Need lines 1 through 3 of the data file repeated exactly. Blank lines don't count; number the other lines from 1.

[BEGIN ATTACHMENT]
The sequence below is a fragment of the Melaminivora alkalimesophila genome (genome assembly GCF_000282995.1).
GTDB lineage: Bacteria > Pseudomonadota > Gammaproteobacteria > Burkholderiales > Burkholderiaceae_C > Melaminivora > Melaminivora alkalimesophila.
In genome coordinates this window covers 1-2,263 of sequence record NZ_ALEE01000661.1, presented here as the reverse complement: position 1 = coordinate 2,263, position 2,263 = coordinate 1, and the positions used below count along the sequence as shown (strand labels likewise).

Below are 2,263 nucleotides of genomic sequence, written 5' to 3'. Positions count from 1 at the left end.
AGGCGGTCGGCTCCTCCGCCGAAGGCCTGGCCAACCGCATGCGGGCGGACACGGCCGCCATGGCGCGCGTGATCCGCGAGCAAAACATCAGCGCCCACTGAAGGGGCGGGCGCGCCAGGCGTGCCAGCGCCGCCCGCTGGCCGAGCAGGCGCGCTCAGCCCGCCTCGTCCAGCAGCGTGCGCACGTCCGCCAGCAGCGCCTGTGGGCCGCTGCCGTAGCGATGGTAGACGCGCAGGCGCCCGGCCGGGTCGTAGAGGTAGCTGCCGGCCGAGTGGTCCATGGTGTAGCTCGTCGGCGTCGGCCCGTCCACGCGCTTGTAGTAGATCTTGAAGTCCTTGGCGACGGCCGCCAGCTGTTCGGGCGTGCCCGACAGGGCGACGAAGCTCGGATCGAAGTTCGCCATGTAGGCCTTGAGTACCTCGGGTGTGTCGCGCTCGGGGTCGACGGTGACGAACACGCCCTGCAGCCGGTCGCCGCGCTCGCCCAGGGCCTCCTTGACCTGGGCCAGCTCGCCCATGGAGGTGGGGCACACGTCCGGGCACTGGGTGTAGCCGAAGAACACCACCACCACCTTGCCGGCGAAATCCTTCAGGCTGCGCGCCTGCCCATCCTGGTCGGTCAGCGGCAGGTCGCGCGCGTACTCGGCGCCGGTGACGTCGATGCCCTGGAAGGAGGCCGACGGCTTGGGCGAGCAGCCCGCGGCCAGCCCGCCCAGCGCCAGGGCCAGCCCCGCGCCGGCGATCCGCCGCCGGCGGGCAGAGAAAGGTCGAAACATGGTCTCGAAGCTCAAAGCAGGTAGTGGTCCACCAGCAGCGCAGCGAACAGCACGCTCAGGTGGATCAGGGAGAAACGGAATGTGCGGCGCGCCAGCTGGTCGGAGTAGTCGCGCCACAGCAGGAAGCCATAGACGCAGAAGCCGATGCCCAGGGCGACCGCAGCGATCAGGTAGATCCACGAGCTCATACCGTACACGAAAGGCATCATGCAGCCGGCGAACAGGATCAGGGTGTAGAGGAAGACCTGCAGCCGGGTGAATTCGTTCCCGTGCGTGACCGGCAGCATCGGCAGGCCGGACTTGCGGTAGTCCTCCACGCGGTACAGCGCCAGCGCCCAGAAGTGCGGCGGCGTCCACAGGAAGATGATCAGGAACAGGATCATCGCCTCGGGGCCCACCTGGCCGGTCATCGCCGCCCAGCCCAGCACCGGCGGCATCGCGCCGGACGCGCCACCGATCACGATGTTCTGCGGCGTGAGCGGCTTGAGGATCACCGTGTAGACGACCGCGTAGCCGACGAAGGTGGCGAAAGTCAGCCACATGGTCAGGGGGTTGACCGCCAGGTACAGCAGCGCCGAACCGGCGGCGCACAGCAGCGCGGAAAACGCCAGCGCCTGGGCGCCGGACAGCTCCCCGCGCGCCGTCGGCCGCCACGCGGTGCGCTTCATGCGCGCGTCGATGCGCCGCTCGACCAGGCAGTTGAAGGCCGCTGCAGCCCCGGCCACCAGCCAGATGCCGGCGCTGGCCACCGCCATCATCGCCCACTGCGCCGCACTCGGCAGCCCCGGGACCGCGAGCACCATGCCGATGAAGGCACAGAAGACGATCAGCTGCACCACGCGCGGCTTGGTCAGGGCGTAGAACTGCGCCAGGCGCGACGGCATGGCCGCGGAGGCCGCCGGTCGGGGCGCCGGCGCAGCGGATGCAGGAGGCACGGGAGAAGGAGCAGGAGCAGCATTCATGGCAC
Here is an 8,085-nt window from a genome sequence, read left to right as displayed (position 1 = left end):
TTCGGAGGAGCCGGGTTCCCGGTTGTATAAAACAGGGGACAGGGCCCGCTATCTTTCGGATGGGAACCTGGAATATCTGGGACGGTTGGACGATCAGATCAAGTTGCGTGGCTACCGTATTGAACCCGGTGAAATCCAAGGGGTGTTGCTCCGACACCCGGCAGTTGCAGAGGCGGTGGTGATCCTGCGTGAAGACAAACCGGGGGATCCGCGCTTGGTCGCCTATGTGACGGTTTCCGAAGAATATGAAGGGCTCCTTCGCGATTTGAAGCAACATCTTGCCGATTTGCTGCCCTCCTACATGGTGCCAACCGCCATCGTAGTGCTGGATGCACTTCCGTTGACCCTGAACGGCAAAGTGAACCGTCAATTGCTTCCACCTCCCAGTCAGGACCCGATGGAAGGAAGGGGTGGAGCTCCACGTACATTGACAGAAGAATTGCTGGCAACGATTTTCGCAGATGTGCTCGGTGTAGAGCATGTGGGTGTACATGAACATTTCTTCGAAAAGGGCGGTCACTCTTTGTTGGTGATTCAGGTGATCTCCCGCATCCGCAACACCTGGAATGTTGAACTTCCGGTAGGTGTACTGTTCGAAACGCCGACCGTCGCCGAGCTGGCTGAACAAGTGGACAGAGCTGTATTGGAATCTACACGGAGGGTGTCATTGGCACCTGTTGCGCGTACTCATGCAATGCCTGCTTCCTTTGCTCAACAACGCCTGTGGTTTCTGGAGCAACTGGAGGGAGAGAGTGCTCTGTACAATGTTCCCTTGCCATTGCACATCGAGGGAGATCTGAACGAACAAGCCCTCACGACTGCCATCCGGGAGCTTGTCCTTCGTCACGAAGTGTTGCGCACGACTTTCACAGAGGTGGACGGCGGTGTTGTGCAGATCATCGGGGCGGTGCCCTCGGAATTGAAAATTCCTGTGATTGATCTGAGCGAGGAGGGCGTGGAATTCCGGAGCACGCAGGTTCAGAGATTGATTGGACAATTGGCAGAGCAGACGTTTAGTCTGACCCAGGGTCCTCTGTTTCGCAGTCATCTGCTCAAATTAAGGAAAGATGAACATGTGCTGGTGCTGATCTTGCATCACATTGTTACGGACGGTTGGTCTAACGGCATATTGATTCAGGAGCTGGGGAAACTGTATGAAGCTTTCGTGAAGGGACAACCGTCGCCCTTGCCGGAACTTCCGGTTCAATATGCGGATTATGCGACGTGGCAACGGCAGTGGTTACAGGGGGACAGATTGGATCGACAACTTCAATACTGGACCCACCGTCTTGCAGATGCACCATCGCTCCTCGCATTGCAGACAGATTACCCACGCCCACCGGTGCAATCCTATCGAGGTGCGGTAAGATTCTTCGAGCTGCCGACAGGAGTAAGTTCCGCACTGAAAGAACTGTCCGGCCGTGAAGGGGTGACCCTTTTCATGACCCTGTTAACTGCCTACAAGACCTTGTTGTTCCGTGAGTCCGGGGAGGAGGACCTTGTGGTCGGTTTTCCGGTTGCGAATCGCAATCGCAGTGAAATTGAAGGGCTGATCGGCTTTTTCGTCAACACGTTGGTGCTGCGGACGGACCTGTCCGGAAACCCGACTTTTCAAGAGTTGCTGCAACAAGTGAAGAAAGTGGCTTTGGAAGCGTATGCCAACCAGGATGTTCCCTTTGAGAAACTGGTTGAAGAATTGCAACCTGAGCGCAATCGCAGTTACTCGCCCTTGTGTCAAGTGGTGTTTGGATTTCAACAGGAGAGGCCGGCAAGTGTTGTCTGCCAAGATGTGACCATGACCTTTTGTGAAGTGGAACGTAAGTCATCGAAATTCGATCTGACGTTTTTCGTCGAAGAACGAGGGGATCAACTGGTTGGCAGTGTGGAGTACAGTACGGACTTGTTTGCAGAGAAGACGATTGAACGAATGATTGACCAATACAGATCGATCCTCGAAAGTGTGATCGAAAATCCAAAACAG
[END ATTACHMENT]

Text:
The sequence below is a fragment of the Melaminivora alkalimesophila genome (genome assembly GCF_000282995.1).
GTDB lineage: Bacteria > Pseudomonadota > Gammaproteobacteria > Burkholderiales > Burkholderiaceae_C > Melaminivora > Melaminivora alkalimesophila.
In genome coordinates this window covers 1-2,263 of sequence record NZ_ALEE01000661.1, presented here as the reverse complement: position 1 = coordinate 2,263, position 2,263 = coordinate 1, and the positions used below count along the sequence as shown (strand labels likewise).